Goodness in a Box

Hundreds of Triangle families will be eating fresh fruits and veggies that arrived straight from the farm to their doorstep this summer.

“It doesn’t get any fresher,” said Courtney Tellefsen, founder of The Produce Box, a co-op of moms (and a few men) delivering produce from a community of farm families every week.

The concept for home delivery of fresh produce from North Carolina farms started when Tellefsen participated in a traditional community supported agriculture farm membership, but couldn’t always get to the farms to reap the harvest because of her family’s busy schedule, and wasted her up-front membership costs of about $600.

“Ultimately, although I hated to admit it and was embarrassed to say it, I just couldn’t seem to get myself together enough to get there and get that bag of goodies each week. And finally, I chose not to renew for the following year,” she said. “So I thought if I could change a few of the parts of the program that didn’t work for me, maybe it would work for lots of other people too.”

Turns out she was right. In her fourth season, the response has been overwhelming, with more and more families signing up for The Produce Box delivery.

“They love that we personally meet the farmers we work with and know exactly where every item comes from. They like that it’s delivered to their door and that they have a hand in supporting this fantastic group of hard-working farmers,” she said. “Some call us their summer Santas or veggie fairies.”

How It Works
Members go online and create an account and receive an email every Friday letting them know what produce is available for the following week. Families have till Sunday night to go online and choose from an A, B, C or O (for organic and/or chemical free) variety box featuring veggies and fruit picked at the peak of ripeness, not ripened on a truck on its way here from another state or country. Each costs $22.

They can add other specialty products like honey, bread, jams, etc. According to Tellefsen, families can skip the week or even future-skip a set of weeks if they know they will be out of town.

“We are not an online grocery store,” said Tellefsen. “We work with our farmers to build the boxes each week based on what our members say they want, and just as importantly, what the farmers have and what is at the peak of ripeness.”

The harvest season goes from mid-April to November and includes up to 97 different crops, according to crop coordinator Kevin O’Conell. There are strawberries, lettuces and asparagus in the spring; corn, peaches, melons, herbs, tomatoes and cucumbers in the summer; apples, squashes and potatoes in the fall, to name a few.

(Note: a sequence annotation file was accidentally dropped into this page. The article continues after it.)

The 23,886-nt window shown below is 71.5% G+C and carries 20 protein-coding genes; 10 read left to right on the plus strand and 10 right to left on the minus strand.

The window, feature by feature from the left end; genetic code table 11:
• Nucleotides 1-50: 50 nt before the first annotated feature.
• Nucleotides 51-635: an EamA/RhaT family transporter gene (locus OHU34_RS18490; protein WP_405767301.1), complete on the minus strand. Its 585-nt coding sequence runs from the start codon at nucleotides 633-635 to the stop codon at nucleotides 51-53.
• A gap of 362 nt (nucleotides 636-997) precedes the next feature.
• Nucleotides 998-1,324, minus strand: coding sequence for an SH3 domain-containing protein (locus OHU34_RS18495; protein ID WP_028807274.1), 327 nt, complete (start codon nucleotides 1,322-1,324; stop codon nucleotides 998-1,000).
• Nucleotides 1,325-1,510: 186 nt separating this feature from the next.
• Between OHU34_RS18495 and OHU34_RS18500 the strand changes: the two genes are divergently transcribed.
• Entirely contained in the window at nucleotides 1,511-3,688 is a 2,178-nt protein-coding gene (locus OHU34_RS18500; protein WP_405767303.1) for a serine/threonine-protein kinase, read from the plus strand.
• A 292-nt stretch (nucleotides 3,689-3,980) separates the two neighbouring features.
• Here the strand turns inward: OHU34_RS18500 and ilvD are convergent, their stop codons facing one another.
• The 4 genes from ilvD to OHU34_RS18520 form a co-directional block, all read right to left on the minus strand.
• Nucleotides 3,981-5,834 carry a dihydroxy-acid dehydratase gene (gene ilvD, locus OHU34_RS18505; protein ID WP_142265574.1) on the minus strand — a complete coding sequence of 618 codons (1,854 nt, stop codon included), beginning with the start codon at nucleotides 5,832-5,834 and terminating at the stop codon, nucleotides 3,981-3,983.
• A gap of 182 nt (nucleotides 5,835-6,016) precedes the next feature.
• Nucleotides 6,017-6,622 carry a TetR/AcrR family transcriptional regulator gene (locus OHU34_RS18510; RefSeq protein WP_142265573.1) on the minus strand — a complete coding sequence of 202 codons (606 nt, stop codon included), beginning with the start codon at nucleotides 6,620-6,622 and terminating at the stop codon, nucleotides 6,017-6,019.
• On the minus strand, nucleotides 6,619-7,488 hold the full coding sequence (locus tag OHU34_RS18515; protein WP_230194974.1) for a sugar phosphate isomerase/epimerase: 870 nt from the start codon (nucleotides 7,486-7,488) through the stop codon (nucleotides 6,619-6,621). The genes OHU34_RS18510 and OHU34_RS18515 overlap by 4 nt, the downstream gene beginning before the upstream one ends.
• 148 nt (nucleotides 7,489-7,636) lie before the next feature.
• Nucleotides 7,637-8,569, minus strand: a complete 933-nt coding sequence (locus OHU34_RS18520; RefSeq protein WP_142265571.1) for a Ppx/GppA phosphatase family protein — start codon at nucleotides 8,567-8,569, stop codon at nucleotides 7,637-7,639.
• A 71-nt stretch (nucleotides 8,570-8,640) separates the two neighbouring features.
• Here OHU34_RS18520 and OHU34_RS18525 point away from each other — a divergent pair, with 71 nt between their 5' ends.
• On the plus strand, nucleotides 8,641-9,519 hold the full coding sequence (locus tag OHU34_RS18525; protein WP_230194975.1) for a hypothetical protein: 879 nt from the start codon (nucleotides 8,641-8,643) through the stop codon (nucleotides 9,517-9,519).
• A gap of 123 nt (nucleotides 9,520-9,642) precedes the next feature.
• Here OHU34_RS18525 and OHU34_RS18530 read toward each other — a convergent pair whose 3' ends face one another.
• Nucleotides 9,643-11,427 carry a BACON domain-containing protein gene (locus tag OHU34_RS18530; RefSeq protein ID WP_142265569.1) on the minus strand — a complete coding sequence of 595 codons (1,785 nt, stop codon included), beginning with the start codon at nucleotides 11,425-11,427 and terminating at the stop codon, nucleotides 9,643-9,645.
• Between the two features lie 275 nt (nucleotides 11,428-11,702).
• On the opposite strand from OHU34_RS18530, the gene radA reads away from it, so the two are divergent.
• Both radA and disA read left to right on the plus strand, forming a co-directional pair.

“We have a farmer in Sylva, N.C., with a century old orchard, and those apples are delicious,” Tellefsen said. “Members love the green beans, popping Dixie Lee peas out of their shells and husking our sweet N.C. corn as well.

“Many say it reminds them of all the ‘fun’ work their grandparents used to make them do.”

Farm Fairies
Becky Enzor owns Drowning Creek Farm in Fairbluff, N.C., in the western part of Columbus County, and is one of the 25 small-to-medium sized farms contributing to the co-op. In her second year, she sells her Asian pears, shiitake mushrooms, persimmons and figs to Tellefsen for a fair market price, but the reward is greater than money.

“It’s a sheer joy that a family is sitting down to eat what we grew the day after we harvested it,” said Enzor. “I grew up on a farm and know what it’s like to have fresh veggies to pick and eat at lunch.

“There’s no substitute for it.”

The farm has been in her husband Jimmy’s family for at least seven generations. A horticulturist and landscaper by trade, she works with the Southeastern Community College in Whiteville to help with its agriculture biotechnology and environmental sciences technology programs by hosting interns and mentoring the next generation of farmers.

She supports initiatives like The Produce Box that allow farmers who use small acreage to produce high quality crops and be able to make a living.

“(Biotechnology) is changing the face of farming and taking care of the land to work in harmony with insects,” Enzor said.

Much has evolved since she was studying agriculture at the University of Georgia in the ’70s. “I would have been the laughing stock if I thought we would ever be organic on the East Coast because of our high humidity,” she said. “Now I am a one of those growers. To me, that’s very exciting.”

Farmers are also returning to our roots with heirloom varieties and diversifying crop varieties so farmers don’t have to compete with each other.

For example, Tellefsen said families can expect kiwi and even rice from N.C. farms this year. For Tellefsen, connecting producers with consumers is what The Produce Box is all about.

“We want to connect farms and families, support our local economy and educate members on the benefits of eating farm-fresh whole foods picked or produced at the peak of ripeness for maximum flavor and nutritional value,” she added.

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